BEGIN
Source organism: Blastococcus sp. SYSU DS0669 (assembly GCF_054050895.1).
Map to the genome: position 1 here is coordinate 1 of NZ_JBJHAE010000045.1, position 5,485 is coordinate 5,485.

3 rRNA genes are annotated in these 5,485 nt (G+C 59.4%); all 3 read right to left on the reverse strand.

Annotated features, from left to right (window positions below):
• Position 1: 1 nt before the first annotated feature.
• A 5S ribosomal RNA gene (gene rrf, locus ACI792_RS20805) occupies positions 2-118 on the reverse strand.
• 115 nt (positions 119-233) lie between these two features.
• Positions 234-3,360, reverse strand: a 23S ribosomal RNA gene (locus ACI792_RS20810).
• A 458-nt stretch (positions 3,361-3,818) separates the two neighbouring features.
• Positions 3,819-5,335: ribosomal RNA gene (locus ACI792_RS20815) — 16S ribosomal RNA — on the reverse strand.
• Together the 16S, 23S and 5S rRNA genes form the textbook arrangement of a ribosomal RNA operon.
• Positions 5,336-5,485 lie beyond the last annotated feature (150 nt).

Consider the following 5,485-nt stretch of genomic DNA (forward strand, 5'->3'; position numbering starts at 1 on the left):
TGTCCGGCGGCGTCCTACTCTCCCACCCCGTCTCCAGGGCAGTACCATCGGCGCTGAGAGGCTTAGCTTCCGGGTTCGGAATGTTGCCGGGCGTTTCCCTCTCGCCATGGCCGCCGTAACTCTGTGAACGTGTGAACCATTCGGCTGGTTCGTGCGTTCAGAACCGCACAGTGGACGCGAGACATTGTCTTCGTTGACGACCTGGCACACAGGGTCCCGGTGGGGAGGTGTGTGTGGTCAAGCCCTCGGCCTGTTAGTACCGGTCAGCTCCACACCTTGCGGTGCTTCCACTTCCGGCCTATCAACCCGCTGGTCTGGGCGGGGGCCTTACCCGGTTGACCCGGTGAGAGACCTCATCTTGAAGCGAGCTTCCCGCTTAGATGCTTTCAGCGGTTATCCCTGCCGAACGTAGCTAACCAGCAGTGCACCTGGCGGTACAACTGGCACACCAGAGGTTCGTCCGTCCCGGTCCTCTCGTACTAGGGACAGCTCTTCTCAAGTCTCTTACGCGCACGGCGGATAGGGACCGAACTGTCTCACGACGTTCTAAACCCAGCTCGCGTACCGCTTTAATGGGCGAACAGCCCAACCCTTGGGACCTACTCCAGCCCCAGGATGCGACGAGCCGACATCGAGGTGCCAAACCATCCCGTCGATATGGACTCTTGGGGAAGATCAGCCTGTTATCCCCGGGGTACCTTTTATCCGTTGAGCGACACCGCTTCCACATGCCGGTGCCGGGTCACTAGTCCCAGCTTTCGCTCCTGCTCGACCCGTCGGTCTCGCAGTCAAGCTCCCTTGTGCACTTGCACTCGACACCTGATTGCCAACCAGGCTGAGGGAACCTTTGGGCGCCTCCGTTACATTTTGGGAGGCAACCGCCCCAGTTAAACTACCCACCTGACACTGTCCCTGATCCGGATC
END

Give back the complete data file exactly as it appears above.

Source organism: Blastococcus sp. SYSU DS0669 (assembly GCF_054050895.1).
Map to the genome: position 1 here is coordinate 1 of NZ_JBJHAE010000045.1, position 5,485 is coordinate 5,485.

3 rRNA genes are annotated in these 5,485 nt (G+C 59.4%); all 3 read right to left on the reverse strand.

Annotated features, from left to right (window positions below):
• Position 1: 1 nt before the first annotated feature.
• A 5S ribosomal RNA gene (gene rrf, locus ACI792_RS20805) occupies positions 2-118 on the reverse strand.
• 115 nt (positions 119-233) lie between these two features.
• Positions 234-3,360, reverse strand: a 23S ribosomal RNA gene (locus ACI792_RS20810).
• A 458-nt stretch (positions 3,361-3,818) separates the two neighbouring features.
• Positions 3,819-5,335: ribosomal RNA gene (locus ACI792_RS20815) — 16S ribosomal RNA — on the reverse strand.
• Together the 16S, 23S and 5S rRNA genes form the textbook arrangement of a ribosomal RNA operon.
• Positions 5,336-5,485 lie beyond the last annotated feature (150 nt).

Consider the following 5,485-nt stretch of genomic DNA (forward strand, 5'->3'; position numbering starts at 1 on the left):
TGTCCGGCGGCGTCCTACTCTCCCACCCCGTCTCCAGGGCAGTACCATCGGCGCTGAGAGGCTTAGCTTCCGGGTTCGGAATGTTGCCGGGCGTTTCCCTCTCGCCATGGCCGCCGTAACTCTGTGAACGTGTGAACCATTCGGCTGGTTCGTGCGTTCAGAACCGCACAGTGGACGCGAGACATTGTCTTCGTTGACGACCTGGCACACAGGGTCCCGGTGGGGAGGTGTGTGTGGTCAAGCCCTCGGCCTGTTAGTACCGGTCAGCTCCACACCTTGCGGTGCTTCCACTTCCGGCCTATCAACCCGCTGGTCTGGGCGGGGGCCTTACCCGGTTGACCCGGTGAGAGACCTCATCTTGAAGCGAGCTTCCCGCTTAGATGCTTTCAGCGGTTATCCCTGCCGAACGTAGCTAACCAGCAGTGCACCTGGCGGTACAACTGGCACACCAGAGGTTCGTCCGTCCCGGTCCTCTCGTACTAGGGACAGCTCTTCTCAAGTCTCTTACGCGCACGGCGGATAGGGACCGAACTGTCTCACGACGTTCTAAACCCAGCTCGCGTACCGCTTTAATGGGCGAACAGCCCAACCCTTGGGACCTACTCCAGCCCCAGGATGCGACGAGCCGACATCGAGGTGCCAAACCATCCCGTCGATATGGACTCTTGGGGAAGATCAGCCTGTTATCCCCGGGGTACCTTTTATCCGTTGAGCGACACCGCTTCCACATGCCGGTGCCGGGTCACTAGTCCCAGCTTTCGCTCCTGCTCGACCCGTCGGTCTCGCAGTCAAGCTCCCTTGTGCACTTGCACTCGACACCTGATTGCCAACCAGGCTGAGGGAACCTTTGGGCGCCTCCGTTACATTTTGGGAGGCAACCGCCCCAGTTAAACTACCCACCTGACACTGTCCCTGATCCGGATC